The first degradation step at approximately 70 to 100 °C corresponds to the evaporation of chemisorbed water (weight loss 3.2% for S-1, 2.8% for S-2, 2.6% for S-3, 1.8% for S-4, and 1.4% for S-5). The second degradation step proceeds in the temperature range of 220 to 365 °C for all the samples. This is mostly from the thermal decomposition of hemicelluloses and some portion of lignin. The major decomposition step was observed at high temperatures of approximately 300 to 400 °C, which accounts for the pyrolysis of cellulose. The cellulosic component decomposes at this temperature. However, the decomposition of lignin is far more difficult because of the presence of phenyl groups. Thus lignin decomposition takes place throughout the whole temperature range, starting below 200 °C and up to 800 °C.

In the case of untreated jute stalk (S-1), alkali-treated jute stalk (S-2), bleached jute stalk (S-3), [EMIM]+Cl treated samples (S-4), and H2SO4 treated samples (S-5), the peak temperatures corresponding to the degradation of cellulose were found to be 365, 363, 360, 358, and 353 °C, respectively. Thermal decomposition for both ionic liquid and acid-treated samples shifted to a lower temperature. This demonstrated the lower thermal stability of the extracted NCC samples resulting from the nano size of the sample and larger number of free ends of chains in the NCC sample (Li et al. 2011). Table 3 showed major decomposition temperature with crystallinity index and char residues for all the samples.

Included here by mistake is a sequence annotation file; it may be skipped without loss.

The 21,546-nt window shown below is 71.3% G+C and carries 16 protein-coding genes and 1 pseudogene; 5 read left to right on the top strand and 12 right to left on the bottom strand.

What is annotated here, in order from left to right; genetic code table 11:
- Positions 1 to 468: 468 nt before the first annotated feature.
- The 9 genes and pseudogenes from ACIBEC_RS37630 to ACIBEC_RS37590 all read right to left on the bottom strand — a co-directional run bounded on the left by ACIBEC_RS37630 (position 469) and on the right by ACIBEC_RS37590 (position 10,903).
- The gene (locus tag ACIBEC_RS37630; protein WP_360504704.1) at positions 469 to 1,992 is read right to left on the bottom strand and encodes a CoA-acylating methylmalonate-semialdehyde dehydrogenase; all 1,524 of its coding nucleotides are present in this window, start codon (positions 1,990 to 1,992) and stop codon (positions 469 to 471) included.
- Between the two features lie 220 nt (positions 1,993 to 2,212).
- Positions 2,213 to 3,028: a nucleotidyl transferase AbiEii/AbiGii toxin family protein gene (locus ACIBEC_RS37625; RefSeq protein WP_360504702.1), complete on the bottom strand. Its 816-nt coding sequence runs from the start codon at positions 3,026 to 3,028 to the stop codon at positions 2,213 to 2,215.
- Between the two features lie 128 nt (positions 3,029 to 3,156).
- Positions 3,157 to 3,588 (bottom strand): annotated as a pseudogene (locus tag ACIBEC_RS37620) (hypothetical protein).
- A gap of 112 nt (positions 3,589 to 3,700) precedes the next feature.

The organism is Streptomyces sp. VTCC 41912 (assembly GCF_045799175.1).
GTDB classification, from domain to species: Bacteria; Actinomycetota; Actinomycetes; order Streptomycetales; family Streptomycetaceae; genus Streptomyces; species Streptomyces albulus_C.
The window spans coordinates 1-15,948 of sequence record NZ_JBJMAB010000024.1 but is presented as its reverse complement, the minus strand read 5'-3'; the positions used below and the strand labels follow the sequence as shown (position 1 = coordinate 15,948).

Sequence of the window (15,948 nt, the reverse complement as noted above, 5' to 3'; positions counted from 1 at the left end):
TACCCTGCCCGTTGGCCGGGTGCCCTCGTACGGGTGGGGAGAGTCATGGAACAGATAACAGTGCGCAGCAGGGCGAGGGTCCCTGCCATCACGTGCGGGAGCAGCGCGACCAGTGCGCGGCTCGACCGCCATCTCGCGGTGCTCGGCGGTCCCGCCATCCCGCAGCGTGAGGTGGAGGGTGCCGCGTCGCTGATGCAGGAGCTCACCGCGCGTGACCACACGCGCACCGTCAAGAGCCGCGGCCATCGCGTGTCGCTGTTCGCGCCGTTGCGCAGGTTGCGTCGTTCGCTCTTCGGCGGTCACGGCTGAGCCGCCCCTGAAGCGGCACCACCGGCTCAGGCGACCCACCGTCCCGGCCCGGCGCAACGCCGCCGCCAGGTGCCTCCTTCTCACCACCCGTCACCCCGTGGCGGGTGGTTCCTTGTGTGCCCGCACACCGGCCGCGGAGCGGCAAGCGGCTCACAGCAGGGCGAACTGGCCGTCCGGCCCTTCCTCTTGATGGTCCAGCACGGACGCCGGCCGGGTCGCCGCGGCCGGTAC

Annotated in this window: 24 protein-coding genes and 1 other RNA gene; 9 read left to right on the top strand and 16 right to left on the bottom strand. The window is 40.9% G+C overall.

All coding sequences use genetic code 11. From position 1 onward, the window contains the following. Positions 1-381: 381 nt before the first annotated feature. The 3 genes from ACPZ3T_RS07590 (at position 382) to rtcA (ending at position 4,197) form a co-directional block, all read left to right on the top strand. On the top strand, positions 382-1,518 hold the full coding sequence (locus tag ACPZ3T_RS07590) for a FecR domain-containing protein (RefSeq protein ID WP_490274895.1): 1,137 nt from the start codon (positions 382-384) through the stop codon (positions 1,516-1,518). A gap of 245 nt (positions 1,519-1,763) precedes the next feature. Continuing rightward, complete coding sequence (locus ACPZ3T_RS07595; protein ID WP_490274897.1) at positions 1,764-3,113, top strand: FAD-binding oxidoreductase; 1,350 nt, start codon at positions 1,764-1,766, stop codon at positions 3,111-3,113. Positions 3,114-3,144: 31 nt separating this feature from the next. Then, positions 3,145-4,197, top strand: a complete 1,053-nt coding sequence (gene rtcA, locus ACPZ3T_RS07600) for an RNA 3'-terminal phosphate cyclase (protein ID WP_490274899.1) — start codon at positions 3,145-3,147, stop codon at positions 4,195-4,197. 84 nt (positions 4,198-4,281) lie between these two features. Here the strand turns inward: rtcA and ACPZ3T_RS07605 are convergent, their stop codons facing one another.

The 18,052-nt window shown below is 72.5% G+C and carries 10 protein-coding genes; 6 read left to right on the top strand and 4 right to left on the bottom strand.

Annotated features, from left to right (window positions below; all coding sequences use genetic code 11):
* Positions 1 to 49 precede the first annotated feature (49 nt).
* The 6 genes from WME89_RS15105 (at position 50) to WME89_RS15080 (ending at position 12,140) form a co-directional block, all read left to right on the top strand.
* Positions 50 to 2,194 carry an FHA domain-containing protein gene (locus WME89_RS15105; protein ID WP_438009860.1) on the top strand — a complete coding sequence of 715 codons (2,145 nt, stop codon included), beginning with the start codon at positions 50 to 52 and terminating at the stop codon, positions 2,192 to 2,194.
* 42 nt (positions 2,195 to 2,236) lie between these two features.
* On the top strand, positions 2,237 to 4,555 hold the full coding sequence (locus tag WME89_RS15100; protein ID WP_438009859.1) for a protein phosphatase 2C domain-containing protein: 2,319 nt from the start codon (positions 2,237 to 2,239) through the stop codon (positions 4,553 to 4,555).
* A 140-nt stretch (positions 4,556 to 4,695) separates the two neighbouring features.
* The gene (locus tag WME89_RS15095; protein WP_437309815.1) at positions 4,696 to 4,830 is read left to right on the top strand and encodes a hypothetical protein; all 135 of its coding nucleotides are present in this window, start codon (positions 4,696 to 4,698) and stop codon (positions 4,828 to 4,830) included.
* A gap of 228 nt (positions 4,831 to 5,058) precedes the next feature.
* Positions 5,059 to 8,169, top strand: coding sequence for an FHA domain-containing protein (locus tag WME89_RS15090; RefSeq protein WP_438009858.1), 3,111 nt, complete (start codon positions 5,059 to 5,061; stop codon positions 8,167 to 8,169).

The char residues obtained for untreated sample was highest (16.78%). After successive treatment of alkalization and bleaching it was reduced. This is due to partial removal of lignin and hemicellulose from the biomass matrix. The amount of residues were further reduced for ionic liquid (S-4) and acid hydrolyzed sample (S-5), reflecting complete removal of lignin and hemicellulose from the starting biomass sample (S-1). Similar phenomenon was previously reported for preparation of nano cellulose from de-pectinated sugar beet pulp (Li et al. 2014) and sisal fiber (Deepa et al. 2015).

Table 3. Degradation Characteristics and Char Residues at Different Stages of Treatment


1. Nanocrystalline cellulose (NCC) with a high crystallinity index was successfully synthesized from dried jute stalk (S-1) using a novel method that combined a microwave-assisted pretreatment method with ultrasonication in the presence of various hydrolyzing mediums. The crystallinity index reached up to 88.32% and 83.42%, respectively for H2SO4 and [EMIM]+ Cl hydrolysis process.

2. Microwave-assisted alkali pretreatment caused the partial delignification of jute stalk samples. A chlorite-free bleaching process using H2O2 further removed a substantial amount of lignin and the surface of the sample was eroded, leading to defibrillation. This provided more active sites for the penetration of the hydrolyzing medium during ultrasonication.